Nupol Kiazolu is an activist, leader, inspiration, pageant queen and former president of the Black Lives Matter Movement in Greater New York. At 20 years old, she is an empowering interventionist that has subsequently become the driving force for the group’s movements on domestic and sexual violence, racism, civil rights, and youth homelessness within New York City. With this brief insight into my selected interventionist, it is quite obvious on why I chose her.

Nupol Kiazolu began her activist career at the young age of 12 in 2014, being one of the youngest women at the time to run her very own protest (Perkins, 2022). her emotions of anger and confusion at such a young age lead her to tape paper of back that wrote “Do I look suspicious?”. The silent protest caused controversy amongst staff and lead to her suspension. Despite her suspension, Nupol researched and recited her civil rights, holding a peaceful protest which rounded up a majority of students at the school and staff members who were allies. Nupol walked out of the principal’s office, her suspension nulled and received a formal apology by the end of the day. Since then, Nupol has taken the world by storm. One of the many reasons she has become so impactful within our society is her use of online activism.  The young interventionist’s Instagram has accumulated over twenty-five thousand followers, the platform being used to identify and call out the quote on quote “Murderers” of victims of colour. Her posts receive thousands of shares and responses and reach a global platform daily, the organisation of protests and rallies through said posts. As heard in my visual essay, Nupol has utilised social media as simply a tool, her strategy oddly simple – the more brutal and ravage the posts, the more attention the post receives. Nupol is very blunt with her posts in conjunction, posting videos of herself and others getting teargassed, black people being attacked on streets and other distressing content that ultimately narrows people’s attention. Nupol tends to use humane types of images to draw her audience in, she wants her viewers to see the vulnerability of the victims she’s supporting. As seen through other online presences and influencers, such as Charli D’amelio, having a rallying and supportive following can drive significant change as social media presence is now more impactful than ever.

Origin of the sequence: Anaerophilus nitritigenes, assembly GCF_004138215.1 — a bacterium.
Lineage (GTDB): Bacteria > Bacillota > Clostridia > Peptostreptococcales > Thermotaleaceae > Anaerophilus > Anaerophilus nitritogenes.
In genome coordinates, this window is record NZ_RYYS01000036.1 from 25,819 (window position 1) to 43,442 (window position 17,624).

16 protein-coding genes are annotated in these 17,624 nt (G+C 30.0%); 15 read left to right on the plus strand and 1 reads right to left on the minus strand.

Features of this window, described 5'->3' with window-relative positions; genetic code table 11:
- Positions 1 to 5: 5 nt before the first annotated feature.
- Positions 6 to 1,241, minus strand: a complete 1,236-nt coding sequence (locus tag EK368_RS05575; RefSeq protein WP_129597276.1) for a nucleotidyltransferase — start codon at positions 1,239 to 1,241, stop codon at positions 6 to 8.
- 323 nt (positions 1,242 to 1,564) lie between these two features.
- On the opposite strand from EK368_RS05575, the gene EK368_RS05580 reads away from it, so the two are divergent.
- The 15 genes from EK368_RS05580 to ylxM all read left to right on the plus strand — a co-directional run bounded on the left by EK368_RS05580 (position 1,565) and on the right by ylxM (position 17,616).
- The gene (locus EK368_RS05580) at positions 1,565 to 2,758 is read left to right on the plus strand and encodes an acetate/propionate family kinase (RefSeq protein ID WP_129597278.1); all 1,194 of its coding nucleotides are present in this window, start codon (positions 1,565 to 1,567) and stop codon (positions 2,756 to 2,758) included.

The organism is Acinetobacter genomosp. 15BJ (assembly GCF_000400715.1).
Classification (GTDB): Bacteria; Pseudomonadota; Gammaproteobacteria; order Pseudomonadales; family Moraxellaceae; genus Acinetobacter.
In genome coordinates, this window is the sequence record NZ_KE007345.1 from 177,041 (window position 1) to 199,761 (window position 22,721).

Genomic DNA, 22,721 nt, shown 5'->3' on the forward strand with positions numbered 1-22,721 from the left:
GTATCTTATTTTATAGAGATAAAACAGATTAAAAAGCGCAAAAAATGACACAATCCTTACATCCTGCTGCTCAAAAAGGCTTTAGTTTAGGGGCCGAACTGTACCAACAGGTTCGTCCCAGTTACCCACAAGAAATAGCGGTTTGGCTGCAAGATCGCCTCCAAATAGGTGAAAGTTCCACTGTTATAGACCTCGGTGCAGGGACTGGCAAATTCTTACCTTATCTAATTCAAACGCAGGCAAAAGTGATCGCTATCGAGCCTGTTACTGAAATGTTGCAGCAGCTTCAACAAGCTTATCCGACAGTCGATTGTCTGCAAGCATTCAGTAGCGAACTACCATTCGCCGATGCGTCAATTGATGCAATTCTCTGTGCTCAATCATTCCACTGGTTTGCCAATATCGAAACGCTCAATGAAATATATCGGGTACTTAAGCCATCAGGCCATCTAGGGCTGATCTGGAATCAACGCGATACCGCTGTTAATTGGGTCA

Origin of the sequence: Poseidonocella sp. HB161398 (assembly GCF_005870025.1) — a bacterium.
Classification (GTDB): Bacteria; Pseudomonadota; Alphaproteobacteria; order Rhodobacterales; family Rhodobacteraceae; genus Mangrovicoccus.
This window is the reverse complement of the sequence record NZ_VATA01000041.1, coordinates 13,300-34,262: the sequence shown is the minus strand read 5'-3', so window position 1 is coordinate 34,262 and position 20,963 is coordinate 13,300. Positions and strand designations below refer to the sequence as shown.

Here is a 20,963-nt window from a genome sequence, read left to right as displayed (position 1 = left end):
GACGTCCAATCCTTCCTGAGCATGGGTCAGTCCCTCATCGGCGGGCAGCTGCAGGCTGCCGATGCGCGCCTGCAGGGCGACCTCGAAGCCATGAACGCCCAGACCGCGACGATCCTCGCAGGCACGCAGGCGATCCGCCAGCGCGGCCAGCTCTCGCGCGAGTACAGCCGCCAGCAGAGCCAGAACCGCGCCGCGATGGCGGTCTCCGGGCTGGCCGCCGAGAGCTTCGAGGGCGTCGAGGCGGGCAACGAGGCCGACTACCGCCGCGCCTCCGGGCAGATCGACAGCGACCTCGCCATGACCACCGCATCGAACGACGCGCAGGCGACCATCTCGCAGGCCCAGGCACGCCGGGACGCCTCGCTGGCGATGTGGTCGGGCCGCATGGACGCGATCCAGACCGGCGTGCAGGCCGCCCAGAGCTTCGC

Nupol became the Black Lives Matter President at only 20 years old. The movement itself in Greater New York held hundreds of protests, rallies and thousands of people showed support online. The New York protests were some of the largest protests globally in 2020 and Nupol was behind the majority of them. The 20-year-old used social media as her driving force to invite thousands of people to join peaceful protests and rallies across the city. When asked “How does social media – like Instagram – serve as a tool for your organising and community work?” in an interview by Parachute, she responded “Social media is a powerful tool when used for good! Instagram plays a pivotal role in my work as an organizer. I’ve built organic relationships with organizers all around the world through social media. On June 2, 2020, I organized one of the largest BLM demonstrations in world history. Over 20,000 people flooded the streets of NYC in the name of Black liberation and equity. My Instagram and community presence played a pivotal role in making that possible” (Deally, 2022)

Nupol is predicted to become renowned within this decade due to her inevitable and insane success. With this success, she is hoping to push into years to come and eventually make herself president in 2032.


Deally, O., 2022. Passion Profile: Nupol Kiazolu — Parachute Media. [online] Parachute Media. Available at: <https://www.theparachutemedia.com/politics-activism/passion-profile-nupol-kiazolu&gt; (Accessed 29 May 2022).

Perkins, N., 2022. 11 Online Activists Using Their Platforms to Stir Social Change – AfroTech. [online] AfroTech. Available at: <https://afrotech.com/10-online-activists-using-their-platforms-to-enact-social-change-offline&gt; (Accessed 29 May 2022).


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